Metropolis [50 Films Older Than Me #7]

Just lately, it was my birthday! And to add to all the real life goals and challenges that that brings, I’ve created at least one as it relates to movies and this blog–watch a film I’ve never seen before which came out in each year of the fifty years before I was born, and then write a bit about it.  This is Post #7. 

Spoilers ahead.  


Directed by Fritz Lang

Release Year:  1927 (43 years before I was born)

What it is about:  In a futuristic dystopian city beset by sharp class differences, Freder Fredersen, the son city planner Joh Fredersen, wakes up to his life of privilege thanks to Maria, a woman who preaches to the working class about the coming of a mediator who will heal the societal fractures.

His father orders Rotwang, an inventor (and former rival for the affections of Freder’s mother), to use a robot he has created to drive a wedge between Freder and Maria. However, Rostang turns his robot into a duplicate of Maria, and uses it to stir the working classes into an open revolt in order to destroy his rival’s city. The working classes riot and destroy the machines which run the city, flooding the subterranean world where the workers live. When the workers realize they’ve been duped, they burn the false Maria on a pyre. Rostang kidnaps the real Maria, but Freder is able to save her and Rostang falls to his death. Freder becomes the prophesied mediator who will help to bring the workers and the planners of Metropolis together.

Starring Gustav Fröhlich as Freder Fredersen, Brigitte Helm as Maria / the Machine, Alfred Abel as Joh Fredersen, Rudolf Klein-Rogge as Rotwang, Theodor Loos as Josaphat (Freder’s friend and his father’s former employee), Erwin Biswanger as Georgy (a worker whom Freder changes place with), Fritz Rasp as the Thin Man (Joh Fredersen’s spy) and Heinrich George as Grot (chief worker in charge of the Heart Machine).

My impressions of this movie before I watched it:  I knew that Metropolis was a silent science fiction film directed by Fritz Lang (who I was familiar with through M), and I’d seen pictures that told me it included some sort of feminine robot, but that’s it.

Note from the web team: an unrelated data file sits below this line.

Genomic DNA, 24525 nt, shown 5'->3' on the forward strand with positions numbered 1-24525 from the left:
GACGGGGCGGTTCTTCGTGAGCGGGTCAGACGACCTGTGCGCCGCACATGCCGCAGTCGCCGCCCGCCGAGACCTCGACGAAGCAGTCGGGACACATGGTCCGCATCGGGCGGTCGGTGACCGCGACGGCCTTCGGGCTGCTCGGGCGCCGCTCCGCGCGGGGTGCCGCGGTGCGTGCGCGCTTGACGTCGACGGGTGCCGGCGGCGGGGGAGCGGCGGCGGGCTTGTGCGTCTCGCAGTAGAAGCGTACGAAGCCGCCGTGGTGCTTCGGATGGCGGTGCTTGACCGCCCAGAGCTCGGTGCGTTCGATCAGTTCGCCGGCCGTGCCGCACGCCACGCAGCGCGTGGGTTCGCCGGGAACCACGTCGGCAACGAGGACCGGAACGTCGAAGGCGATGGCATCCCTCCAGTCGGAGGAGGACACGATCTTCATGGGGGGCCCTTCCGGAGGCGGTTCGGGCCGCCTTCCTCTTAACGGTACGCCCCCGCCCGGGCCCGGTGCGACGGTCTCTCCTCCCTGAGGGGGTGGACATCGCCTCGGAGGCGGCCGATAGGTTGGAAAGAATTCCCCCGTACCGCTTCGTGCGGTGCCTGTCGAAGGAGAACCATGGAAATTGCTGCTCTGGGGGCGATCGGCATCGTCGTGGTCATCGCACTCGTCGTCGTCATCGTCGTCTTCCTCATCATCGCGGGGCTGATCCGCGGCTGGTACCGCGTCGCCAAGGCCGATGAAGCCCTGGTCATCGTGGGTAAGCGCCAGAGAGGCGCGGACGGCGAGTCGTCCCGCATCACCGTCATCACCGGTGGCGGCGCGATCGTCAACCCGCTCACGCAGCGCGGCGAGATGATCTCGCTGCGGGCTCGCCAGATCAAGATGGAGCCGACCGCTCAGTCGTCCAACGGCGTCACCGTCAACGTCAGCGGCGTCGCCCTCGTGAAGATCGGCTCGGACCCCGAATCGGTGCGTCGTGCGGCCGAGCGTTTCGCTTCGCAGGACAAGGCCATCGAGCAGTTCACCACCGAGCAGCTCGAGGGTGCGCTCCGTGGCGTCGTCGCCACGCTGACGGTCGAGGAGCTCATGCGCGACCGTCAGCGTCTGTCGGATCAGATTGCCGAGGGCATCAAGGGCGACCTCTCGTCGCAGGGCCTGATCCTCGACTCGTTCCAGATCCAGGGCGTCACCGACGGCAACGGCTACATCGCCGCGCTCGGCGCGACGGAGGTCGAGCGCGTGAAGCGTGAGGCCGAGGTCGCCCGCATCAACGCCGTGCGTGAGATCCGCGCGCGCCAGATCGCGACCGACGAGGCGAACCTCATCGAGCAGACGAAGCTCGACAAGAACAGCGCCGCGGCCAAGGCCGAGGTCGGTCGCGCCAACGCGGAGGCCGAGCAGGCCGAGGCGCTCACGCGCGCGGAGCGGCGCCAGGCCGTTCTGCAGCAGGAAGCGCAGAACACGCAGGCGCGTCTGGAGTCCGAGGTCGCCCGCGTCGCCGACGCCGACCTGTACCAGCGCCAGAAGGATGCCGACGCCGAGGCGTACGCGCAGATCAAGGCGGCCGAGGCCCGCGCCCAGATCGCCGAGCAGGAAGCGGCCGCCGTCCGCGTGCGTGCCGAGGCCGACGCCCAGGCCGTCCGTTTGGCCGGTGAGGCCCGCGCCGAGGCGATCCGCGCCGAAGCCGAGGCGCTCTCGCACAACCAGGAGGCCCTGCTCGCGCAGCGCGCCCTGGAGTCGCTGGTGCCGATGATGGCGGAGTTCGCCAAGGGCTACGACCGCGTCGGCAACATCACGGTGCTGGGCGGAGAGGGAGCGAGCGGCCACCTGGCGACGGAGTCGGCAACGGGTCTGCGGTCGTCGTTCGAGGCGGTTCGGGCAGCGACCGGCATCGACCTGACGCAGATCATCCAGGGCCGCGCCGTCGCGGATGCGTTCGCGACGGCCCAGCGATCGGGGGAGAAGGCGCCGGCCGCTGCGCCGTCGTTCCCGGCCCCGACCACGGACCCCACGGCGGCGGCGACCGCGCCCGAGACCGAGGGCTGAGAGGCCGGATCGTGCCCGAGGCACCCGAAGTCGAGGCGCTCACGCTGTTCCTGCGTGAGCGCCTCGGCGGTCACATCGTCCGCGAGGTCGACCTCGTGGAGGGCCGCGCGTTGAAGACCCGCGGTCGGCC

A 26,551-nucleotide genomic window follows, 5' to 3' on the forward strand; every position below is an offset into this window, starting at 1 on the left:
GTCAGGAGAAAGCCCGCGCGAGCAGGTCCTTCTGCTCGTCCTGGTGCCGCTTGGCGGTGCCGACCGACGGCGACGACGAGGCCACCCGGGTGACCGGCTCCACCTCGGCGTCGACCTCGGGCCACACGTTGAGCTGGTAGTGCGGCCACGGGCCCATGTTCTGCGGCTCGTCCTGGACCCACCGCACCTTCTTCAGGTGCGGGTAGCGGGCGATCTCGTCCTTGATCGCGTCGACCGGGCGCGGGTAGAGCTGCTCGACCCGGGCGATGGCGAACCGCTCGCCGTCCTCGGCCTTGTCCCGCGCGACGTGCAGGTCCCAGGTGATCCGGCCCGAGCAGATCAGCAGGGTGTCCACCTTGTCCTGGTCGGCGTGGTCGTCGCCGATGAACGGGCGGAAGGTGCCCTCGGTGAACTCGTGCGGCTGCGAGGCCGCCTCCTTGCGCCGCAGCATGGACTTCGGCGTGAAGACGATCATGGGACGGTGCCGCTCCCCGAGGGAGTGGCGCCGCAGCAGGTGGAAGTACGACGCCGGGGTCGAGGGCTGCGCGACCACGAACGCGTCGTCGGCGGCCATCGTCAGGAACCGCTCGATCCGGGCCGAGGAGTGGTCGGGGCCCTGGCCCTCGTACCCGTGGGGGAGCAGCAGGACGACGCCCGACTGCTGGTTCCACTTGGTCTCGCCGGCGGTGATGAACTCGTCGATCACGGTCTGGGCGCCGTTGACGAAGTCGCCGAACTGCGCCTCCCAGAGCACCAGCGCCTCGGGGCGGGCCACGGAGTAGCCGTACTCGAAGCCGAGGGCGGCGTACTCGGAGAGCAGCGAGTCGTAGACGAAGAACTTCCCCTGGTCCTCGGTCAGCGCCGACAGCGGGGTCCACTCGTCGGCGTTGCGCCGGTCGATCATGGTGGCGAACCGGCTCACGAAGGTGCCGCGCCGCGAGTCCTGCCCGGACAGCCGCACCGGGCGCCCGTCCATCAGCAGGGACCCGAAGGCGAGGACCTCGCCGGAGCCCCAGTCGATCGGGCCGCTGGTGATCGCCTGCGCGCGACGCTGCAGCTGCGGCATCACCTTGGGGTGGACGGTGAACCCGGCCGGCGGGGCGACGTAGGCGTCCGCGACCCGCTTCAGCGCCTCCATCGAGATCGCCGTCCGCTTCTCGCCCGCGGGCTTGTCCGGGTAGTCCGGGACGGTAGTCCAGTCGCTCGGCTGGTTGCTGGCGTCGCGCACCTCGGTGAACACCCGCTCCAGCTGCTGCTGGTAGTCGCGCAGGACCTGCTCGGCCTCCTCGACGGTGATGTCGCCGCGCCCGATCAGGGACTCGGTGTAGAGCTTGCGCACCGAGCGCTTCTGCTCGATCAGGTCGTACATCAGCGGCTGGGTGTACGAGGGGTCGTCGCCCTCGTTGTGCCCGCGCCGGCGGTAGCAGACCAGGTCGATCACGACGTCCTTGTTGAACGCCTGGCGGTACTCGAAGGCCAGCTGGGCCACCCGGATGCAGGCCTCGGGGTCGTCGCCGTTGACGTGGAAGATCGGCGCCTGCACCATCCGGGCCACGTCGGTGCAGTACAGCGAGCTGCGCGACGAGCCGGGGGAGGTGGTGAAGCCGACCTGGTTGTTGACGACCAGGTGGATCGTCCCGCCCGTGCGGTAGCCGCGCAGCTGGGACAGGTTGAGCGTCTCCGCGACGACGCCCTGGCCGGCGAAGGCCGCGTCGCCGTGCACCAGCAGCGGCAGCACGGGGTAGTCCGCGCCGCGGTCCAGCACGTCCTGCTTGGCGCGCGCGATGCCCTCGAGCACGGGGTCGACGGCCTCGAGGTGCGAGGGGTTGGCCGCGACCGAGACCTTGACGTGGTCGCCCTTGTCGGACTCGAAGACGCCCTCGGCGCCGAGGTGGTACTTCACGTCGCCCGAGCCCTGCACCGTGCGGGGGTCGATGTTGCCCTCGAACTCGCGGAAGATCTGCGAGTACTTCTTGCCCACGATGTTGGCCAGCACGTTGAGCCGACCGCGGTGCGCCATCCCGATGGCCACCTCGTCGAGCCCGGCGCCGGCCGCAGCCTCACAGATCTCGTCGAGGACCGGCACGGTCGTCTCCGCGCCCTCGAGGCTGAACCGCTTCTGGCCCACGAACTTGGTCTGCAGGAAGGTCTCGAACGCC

Reality: A little bit ago I watched and wrote about Safety Last, the first silent film I watched in this series. I mentioned how I didn’t really have much understanding of the historical and artistic background for the film. Well, watching Metropolis and I feel the same, only much more intensely. It’s immediately apparent this is a film not just from another time period, but a whole other cultural context than what I’m most familiar with.

What is apparent though is how impressive a production this movie is. There is nothing small going on–Metropolis is a big film, with giant set pieces and hundreds of extras moving in rhythm to stylized choreography, or being flooded by mountains of water, or being trampled in a riot–all of which highlights the movie’s themes and ideas.

And those themes are manifold, including things like the dehumanizing effect of automation, the struggle between classes, the sacrificial results of capitalism, the madness of worshiping death, and most plainly of all, the idea that “The mediator between head and hands must be the heart!” (something that is written right on the screen). To convey these ideas the film utilizes imagery that is biblical, Marxist, expressionistic, mythological, art deco and gothic, all thrown on the screen in a way that could be described as bold, or operatic, or passionate, but never subtle.

Consider for example the film’s presentation of the lives of its world’s workers–forever drudging through a tedious existence, pouring their sweat and blood into keeping machines working by basically acting like machines themselves, relentlessly repeating their task through the hours of their shift until they can finally find respite at the end of the day. The film’s main character even hallucinates at one point that the workers are offering themselves to Moloch–a Canaanite deity who is mentioned in the Bible, in connection to the detestable practice of child sacrifice.

Or later, there is the scene where Maria tells the a version of the story of the Tower of Babel to her listeners. As she speaks, the story itself is presented on-screen with theatrical spectacle, but specifically applied to the events of the movie. In particular the story ends up being about the dynamic tensions that exists between the city’s planners (“the mind”) and the city’s workers (“the hands”).